I'm going to pretend that's right and I haven't really lost count.
Two more movies Monday night, back up in Berkeley. First was HEART OF STONE, a film that I was very sorry to miss at Cinequest. It's a definite "real life hero" documentary--that hero being Ron Stone, principal of Weequahic High School in Newark, New Jersey. Weequahic in the 1950's and early 60's was a predominantly Jewish school, and routinely produced great successes, including famous alums Philip Roth (Pulitzer Prize winner), Rabbi Michael Lerner (famed civil rights activist) and Al Attles (NBA star, and no he's not Jewish, but did learn football signals in Yiddish). However, the success stories tended to move to the suburbs, and over the decades Weequahic became an "inner city" school, with loads of gang violence. Enter Ron Stone, a tough but fair principal who earns the students' respect by not lecturing but working with them. When he sees that Crips vs. Bloods battles are deeply entrenched, rather than just having the cops round up all the kids, he starts a conflict resolution program and gets the gangs to declare the school a no-violence zone. He works hard to make sure they see the value of an education, and he partners with the Weequahic Alumni Association to ensure that any student who gets into college will be able to afford it. That Alumni Association is the second half of the story--mostly Jewish alumni reaching out to help their old school 40 years later after witnessing what it's become. It was co-founded by Hal Braff, father of Zach Braff (who came on late in the editing process and became an executive producer. He was also there in Berkeley to briefly introduce the film). While they recite old Jewish school fight songs and reminisce about tailgating with kosher franks, they get personally involved with the school as well. While Stone makes sure the kids know the value of a college education, the Alumni Association is there to make sure they can get it. The film also follows three students--all gang members, all with a history of violence. But also all bright kids who are trying to survive and are good kids if given a chance. If nothing else, this movie shows that gang members aren't monsters, they're regular kids who usually have no dad and a busy or indifferent mom, and so turn to gangs as a form of support structure. Hopefully, this movie and the Weequahic Alumni Association can provide a model for a new, better kind of support. In particular, it's about the Alumni reaching in to support a neighborhood that bears little resemblance to what they remember or what they live now.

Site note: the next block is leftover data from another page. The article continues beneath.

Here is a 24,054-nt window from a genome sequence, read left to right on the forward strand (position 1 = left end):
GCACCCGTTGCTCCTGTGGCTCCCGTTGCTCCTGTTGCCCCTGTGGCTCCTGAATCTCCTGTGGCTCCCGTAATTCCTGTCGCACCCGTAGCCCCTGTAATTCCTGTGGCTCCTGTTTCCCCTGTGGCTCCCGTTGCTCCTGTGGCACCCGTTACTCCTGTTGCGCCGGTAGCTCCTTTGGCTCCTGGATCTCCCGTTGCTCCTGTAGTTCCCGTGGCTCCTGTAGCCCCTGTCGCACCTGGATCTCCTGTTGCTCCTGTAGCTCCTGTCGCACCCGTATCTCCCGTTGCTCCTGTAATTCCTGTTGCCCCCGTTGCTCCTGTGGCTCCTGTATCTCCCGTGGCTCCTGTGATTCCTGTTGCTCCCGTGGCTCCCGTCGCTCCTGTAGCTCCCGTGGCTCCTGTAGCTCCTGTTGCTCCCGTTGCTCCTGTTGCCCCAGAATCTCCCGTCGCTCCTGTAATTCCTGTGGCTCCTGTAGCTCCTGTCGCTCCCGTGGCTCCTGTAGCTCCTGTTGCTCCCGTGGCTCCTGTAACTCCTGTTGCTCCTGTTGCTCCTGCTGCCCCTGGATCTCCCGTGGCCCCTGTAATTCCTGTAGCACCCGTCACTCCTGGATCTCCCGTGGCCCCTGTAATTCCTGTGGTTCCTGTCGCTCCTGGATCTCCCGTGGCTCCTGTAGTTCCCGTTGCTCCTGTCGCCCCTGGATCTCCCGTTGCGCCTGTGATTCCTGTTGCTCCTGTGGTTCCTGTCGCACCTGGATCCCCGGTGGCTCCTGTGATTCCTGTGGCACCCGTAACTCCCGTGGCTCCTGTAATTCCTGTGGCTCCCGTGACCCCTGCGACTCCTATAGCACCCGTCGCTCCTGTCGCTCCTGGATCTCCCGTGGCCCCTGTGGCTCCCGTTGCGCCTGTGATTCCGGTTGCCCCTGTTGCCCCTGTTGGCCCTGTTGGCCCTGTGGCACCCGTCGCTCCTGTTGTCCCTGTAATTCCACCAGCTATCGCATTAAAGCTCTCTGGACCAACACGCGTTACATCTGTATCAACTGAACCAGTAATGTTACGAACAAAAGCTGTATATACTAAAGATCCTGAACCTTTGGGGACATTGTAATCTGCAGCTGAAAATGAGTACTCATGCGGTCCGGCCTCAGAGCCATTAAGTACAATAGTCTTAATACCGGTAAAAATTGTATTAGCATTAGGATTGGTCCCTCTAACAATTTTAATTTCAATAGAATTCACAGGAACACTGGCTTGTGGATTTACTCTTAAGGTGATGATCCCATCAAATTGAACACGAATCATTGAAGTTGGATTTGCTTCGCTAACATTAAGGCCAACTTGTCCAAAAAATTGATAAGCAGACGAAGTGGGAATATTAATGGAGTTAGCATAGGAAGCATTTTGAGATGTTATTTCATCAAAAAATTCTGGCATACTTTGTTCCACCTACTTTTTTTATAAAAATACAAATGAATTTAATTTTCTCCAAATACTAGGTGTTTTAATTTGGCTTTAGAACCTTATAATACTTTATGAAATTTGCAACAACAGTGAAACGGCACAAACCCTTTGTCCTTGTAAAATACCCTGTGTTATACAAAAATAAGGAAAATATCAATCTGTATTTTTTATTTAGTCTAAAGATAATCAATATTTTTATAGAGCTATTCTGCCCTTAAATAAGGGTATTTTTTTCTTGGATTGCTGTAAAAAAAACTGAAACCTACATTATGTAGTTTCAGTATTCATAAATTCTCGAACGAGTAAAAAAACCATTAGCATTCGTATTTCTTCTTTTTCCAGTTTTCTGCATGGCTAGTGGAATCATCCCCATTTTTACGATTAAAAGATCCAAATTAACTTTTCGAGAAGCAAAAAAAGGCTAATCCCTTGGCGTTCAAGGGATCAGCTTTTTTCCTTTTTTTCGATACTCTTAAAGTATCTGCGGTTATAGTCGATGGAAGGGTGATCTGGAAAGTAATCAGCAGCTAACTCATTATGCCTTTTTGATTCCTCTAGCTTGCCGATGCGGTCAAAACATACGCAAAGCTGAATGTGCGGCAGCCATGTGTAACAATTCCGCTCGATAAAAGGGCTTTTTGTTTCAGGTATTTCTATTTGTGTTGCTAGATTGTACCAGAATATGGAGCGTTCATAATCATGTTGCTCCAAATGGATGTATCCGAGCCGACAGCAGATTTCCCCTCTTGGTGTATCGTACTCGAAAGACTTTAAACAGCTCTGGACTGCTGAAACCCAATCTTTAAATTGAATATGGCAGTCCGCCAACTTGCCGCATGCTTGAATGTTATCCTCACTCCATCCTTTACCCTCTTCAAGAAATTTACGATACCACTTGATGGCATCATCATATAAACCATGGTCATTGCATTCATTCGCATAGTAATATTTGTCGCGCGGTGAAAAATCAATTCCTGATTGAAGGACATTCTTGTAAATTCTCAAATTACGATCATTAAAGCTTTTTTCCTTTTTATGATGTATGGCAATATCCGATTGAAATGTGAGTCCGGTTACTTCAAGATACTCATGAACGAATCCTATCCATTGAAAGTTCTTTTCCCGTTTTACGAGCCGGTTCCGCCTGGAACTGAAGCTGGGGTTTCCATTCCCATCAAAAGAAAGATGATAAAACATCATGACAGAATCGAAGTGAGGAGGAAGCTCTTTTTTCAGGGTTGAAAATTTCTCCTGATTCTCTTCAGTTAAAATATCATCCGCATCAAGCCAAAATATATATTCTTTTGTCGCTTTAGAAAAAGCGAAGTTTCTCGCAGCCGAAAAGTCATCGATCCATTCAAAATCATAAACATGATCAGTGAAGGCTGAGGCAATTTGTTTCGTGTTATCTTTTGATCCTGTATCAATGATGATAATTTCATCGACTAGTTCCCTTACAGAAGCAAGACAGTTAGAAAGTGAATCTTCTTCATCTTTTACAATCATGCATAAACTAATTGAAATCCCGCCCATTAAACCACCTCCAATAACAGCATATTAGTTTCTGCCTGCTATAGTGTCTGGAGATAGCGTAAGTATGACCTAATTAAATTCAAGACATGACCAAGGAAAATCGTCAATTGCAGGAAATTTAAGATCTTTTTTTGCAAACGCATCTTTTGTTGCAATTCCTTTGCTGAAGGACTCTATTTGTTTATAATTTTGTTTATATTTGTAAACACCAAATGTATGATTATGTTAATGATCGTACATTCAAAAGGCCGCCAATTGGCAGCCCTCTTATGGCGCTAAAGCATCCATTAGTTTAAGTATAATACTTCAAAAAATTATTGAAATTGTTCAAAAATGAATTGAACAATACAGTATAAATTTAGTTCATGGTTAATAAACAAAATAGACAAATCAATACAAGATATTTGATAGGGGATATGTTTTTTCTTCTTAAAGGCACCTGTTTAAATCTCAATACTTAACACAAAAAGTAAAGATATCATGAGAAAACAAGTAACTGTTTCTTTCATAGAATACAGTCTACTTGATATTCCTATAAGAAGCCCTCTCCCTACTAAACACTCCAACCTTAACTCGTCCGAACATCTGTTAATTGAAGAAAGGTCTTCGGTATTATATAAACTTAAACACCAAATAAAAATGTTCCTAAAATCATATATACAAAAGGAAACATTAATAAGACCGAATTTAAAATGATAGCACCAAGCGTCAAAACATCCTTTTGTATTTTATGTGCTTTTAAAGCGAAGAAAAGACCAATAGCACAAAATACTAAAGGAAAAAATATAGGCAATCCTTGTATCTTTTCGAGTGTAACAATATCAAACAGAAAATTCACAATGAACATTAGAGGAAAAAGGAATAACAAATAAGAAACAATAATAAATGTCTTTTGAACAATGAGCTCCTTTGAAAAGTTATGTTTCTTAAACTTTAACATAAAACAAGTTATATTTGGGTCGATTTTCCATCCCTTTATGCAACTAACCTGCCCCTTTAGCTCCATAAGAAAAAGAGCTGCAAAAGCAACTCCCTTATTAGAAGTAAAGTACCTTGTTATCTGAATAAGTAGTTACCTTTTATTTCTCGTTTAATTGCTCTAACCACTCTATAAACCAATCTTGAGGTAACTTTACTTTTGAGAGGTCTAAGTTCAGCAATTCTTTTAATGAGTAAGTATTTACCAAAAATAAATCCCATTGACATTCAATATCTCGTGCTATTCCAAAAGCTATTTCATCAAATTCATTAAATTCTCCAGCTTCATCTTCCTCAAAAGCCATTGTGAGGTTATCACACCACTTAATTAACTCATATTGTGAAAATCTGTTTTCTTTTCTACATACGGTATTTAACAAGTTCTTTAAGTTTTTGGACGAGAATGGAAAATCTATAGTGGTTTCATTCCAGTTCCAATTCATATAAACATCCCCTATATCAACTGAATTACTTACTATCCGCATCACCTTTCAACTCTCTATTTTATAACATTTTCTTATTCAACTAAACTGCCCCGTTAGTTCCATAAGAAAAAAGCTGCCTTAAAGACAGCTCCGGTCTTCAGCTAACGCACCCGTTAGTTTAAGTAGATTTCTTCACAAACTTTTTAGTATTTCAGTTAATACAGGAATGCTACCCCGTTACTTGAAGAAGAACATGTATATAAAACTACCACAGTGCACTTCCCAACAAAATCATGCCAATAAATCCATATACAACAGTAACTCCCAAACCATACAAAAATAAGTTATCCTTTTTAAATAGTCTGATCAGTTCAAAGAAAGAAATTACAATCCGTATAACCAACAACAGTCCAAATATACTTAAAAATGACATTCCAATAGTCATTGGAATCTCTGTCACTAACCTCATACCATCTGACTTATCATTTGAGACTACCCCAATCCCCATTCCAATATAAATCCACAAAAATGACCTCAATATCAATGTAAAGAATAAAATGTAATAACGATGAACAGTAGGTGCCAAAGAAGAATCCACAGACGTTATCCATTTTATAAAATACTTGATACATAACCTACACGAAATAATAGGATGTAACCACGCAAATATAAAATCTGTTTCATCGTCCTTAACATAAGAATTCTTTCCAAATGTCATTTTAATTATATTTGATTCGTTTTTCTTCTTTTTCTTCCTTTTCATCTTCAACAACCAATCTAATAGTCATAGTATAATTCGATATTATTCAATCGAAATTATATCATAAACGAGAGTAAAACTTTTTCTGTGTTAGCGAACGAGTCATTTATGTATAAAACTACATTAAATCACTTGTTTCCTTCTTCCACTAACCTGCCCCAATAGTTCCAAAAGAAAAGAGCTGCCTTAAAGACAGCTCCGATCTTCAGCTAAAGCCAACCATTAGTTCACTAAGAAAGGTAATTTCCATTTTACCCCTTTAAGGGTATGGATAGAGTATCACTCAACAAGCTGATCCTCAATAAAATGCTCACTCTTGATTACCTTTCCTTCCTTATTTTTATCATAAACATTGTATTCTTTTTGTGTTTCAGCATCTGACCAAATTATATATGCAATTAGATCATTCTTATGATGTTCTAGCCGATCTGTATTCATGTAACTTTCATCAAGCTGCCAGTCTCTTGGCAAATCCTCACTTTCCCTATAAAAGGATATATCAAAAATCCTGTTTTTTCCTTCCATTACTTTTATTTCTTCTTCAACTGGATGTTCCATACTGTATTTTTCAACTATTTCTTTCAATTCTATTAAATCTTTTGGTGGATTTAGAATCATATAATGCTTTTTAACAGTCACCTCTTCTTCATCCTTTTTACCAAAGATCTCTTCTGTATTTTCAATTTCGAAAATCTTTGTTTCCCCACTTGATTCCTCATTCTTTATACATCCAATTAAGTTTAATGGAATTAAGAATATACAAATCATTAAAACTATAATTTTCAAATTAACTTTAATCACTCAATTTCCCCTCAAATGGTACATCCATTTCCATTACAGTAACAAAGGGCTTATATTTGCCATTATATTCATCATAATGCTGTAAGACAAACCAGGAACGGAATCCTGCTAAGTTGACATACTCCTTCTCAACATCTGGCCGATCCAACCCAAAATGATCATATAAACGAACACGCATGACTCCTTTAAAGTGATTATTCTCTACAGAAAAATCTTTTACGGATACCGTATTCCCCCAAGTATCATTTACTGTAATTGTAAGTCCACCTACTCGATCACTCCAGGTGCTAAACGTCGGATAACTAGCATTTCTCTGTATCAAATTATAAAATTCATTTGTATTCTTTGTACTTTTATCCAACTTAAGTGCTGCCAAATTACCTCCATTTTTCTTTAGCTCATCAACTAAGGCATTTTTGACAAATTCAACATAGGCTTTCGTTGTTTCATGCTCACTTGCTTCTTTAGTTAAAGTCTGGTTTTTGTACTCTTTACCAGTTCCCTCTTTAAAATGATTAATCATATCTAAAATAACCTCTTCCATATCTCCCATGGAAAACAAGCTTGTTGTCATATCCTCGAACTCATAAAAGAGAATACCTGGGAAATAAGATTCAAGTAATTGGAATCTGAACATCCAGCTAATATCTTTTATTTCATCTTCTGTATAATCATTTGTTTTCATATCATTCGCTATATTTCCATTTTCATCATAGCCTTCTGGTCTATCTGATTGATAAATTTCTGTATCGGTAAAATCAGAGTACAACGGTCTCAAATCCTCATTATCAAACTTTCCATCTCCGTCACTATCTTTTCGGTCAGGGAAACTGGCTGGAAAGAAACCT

After the film, there was a panel discussion with Al Attles, Hal Braff, Rabbi Michael Lerner, and director Beth Kruvant, which was interesting and a passionate call to action.
Then I stuck around for the second movie, the Israeli coming-of-age hit, LOST ISLANDS. Set in the 80's, it's the story of an eccentric tight-knit family. The Levis have 5 sons--the eldest David, teenage twins Ofer and Erev, and two little kids. The story centers mostly on Ofer and Erev (the coming of age story). When they were born, Ofer nearly died, and their mother never lets them forget, doting on Ofer while making Erev fend for himself and help Ofer. This despite the fact that Ofer works out all the time and is easily the stronger brother. But this doesn't really cause problems, it's just a source of comedy. What does cause problems is when Erev and Ofer fall for the same girl, Neta. While she obviously likes Erev more, the twins have a system for sharing everything--whoever calls it first gets it. And Ofer called it first, so that's that. Despite some obvious tension, they go out partying all the time with their wacky friend Boaz (aka Savta, or "Grandma"). But things really get out of hand when their dad Avraham gets into a car accident and is paralyzed. Erev blames himself (and without giving away spoilers, he has reason to). Suddenly the fun, wild days of youth turn into the depression of young adulthood. Ofer becomes the loyal son staying home to take care of his dad. Erev volunteers for the commando unit of the IDF (which used to be Ofer's dream) in a none-too-subtle bid to get himself killed in combat, no matter how ill-equipped he is for the physical rigors of training, much less combat. It's a story of family, love, cheating, and of course, growing up. And it's remarkably funny and has a cool 80's pop soundtrack. It's not hard to see why it was so popular in Israel last year.